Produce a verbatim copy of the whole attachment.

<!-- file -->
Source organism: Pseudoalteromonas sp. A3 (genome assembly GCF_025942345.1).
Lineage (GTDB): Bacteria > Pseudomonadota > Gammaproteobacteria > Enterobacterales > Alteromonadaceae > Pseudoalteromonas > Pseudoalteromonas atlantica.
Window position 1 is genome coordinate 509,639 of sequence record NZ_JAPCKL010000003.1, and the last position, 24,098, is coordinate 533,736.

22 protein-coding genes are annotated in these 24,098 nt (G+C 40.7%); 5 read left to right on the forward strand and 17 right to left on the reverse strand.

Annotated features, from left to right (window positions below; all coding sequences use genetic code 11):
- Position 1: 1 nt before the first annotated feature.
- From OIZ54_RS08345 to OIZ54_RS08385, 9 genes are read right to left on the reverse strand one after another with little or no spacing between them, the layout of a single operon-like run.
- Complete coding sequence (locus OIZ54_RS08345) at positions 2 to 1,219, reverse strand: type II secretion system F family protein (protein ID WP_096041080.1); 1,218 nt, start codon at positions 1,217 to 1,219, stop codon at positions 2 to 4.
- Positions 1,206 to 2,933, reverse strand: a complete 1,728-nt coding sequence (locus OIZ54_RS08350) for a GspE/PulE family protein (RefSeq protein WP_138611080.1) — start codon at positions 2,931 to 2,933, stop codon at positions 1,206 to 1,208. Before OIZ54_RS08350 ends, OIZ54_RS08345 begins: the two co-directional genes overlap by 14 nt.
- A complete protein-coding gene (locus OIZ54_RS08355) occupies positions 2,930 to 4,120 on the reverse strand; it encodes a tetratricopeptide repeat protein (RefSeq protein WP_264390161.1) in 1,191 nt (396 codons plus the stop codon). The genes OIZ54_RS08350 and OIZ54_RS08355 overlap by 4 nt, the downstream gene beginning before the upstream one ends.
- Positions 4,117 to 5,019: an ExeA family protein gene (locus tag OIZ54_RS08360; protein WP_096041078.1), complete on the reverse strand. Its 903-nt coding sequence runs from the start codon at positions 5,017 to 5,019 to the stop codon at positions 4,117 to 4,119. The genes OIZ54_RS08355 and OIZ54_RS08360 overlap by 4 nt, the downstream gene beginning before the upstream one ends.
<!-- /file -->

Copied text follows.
Source organism: Pseudoalteromonas sp. A3 (genome assembly GCF_025942345.1).
Lineage (GTDB): Bacteria > Pseudomonadota > Gammaproteobacteria > Enterobacterales > Alteromonadaceae > Pseudoalteromonas > Pseudoalteromonas atlantica.
Window position 1 is genome coordinate 509,639 of sequence record NZ_JAPCKL010000003.1, and the last position, 24,098, is coordinate 533,736.

22 protein-coding genes are annotated in these 24,098 nt (G+C 40.7%); 5 read left to right on the forward strand and 17 right to left on the reverse strand.

Annotated features, from left to right (window positions below; all coding sequences use genetic code 11):
- Position 1: 1 nt before the first annotated feature.
- From OIZ54_RS08345 to OIZ54_RS08385, 9 genes are read right to left on the reverse strand one after another with little or no spacing between them, the layout of a single operon-like run.
- Complete coding sequence (locus OIZ54_RS08345) at positions 2 to 1,219, reverse strand: type II secretion system F family protein (protein ID WP_096041080.1); 1,218 nt, start codon at positions 1,217 to 1,219, stop codon at positions 2 to 4.
- Positions 1,206 to 2,933, reverse strand: a complete 1,728-nt coding sequence (locus OIZ54_RS08350) for a GspE/PulE family protein (RefSeq protein WP_138611080.1) — start codon at positions 2,931 to 2,933, stop codon at positions 1,206 to 1,208. Before OIZ54_RS08350 ends, OIZ54_RS08345 begins: the two co-directional genes overlap by 14 nt.
- A complete protein-coding gene (locus OIZ54_RS08355) occupies positions 2,930 to 4,120 on the reverse strand; it encodes a tetratricopeptide repeat protein (RefSeq protein WP_264390161.1) in 1,191 nt (396 codons plus the stop codon). The genes OIZ54_RS08350 and OIZ54_RS08355 overlap by 4 nt, the downstream gene beginning before the upstream one ends.
- Positions 4,117 to 5,019: an ExeA family protein gene (locus tag OIZ54_RS08360; protein WP_096041078.1), complete on the reverse strand. Its 903-nt coding sequence runs from the start codon at positions 5,017 to 5,019 to the stop codon at positions 4,117 to 4,119. The genes OIZ54_RS08355 and OIZ54_RS08360 overlap by 4 nt, the downstream gene beginning before the upstream one ends.